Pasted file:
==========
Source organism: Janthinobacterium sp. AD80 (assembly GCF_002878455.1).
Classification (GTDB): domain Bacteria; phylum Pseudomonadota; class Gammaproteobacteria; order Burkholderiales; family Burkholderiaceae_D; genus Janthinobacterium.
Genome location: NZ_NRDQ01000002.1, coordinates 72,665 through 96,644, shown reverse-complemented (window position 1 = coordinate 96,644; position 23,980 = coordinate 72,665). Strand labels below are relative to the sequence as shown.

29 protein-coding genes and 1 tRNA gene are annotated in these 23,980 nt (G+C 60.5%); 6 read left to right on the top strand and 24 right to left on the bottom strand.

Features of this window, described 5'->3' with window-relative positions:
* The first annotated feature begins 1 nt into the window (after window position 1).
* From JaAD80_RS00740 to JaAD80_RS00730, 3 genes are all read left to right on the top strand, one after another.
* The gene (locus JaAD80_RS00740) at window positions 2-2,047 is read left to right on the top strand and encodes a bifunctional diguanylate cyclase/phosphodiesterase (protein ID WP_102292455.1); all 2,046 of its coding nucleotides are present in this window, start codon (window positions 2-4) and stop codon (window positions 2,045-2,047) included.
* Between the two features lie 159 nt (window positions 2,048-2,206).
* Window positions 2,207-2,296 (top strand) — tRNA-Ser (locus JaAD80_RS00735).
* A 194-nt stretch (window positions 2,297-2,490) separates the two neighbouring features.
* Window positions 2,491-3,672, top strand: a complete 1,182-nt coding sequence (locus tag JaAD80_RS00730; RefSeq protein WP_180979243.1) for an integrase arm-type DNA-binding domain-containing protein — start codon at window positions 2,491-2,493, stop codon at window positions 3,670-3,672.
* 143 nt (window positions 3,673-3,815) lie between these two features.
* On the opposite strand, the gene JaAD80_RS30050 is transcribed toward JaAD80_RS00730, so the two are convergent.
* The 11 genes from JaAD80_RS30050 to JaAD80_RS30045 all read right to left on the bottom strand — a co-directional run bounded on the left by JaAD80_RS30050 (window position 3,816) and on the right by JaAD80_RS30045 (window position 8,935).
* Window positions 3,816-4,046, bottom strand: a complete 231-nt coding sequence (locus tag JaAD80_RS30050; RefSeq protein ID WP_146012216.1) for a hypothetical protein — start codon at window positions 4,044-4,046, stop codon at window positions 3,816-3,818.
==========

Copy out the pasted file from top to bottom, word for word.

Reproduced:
Source organism: Janthinobacterium sp. AD80 (assembly GCF_002878455.1).
Classification (GTDB): domain Bacteria; phylum Pseudomonadota; class Gammaproteobacteria; order Burkholderiales; family Burkholderiaceae_D; genus Janthinobacterium.
Genome location: NZ_NRDQ01000002.1, coordinates 72,665 through 96,644, shown reverse-complemented (window position 1 = coordinate 96,644; position 23,980 = coordinate 72,665). Strand labels below are relative to the sequence as shown.

29 protein-coding genes and 1 tRNA gene are annotated in these 23,980 nt (G+C 60.5%); 6 read left to right on the top strand and 24 right to left on the bottom strand.

Features of this window, described 5'->3' with window-relative positions:
* The first annotated feature begins 1 nt into the window (after window position 1).
* From JaAD80_RS00740 to JaAD80_RS00730, 3 genes are all read left to right on the top strand, one after another.
* The gene (locus JaAD80_RS00740) at window positions 2-2,047 is read left to right on the top strand and encodes a bifunctional diguanylate cyclase/phosphodiesterase (protein ID WP_102292455.1); all 2,046 of its coding nucleotides are present in this window, start codon (window positions 2-4) and stop codon (window positions 2,045-2,047) included.
* Between the two features lie 159 nt (window positions 2,048-2,206).
* Window positions 2,207-2,296 (top strand) — tRNA-Ser (locus JaAD80_RS00735).
* A 194-nt stretch (window positions 2,297-2,490) separates the two neighbouring features.
* Window positions 2,491-3,672, top strand: a complete 1,182-nt coding sequence (locus tag JaAD80_RS00730; RefSeq protein WP_180979243.1) for an integrase arm-type DNA-binding domain-containing protein — start codon at window positions 2,491-2,493, stop codon at window positions 3,670-3,672.
* 143 nt (window positions 3,673-3,815) lie between these two features.
* On the opposite strand, the gene JaAD80_RS30050 is transcribed toward JaAD80_RS00730, so the two are convergent.
* The 11 genes from JaAD80_RS30050 to JaAD80_RS30045 all read right to left on the bottom strand — a co-directional run bounded on the left by JaAD80_RS30050 (window position 3,816) and on the right by JaAD80_RS30045 (window position 8,935).
* Window positions 3,816-4,046, bottom strand: a complete 231-nt coding sequence (locus tag JaAD80_RS30050; RefSeq protein ID WP_146012216.1) for a hypothetical protein — start codon at window positions 4,044-4,046, stop codon at window positions 3,816-3,818.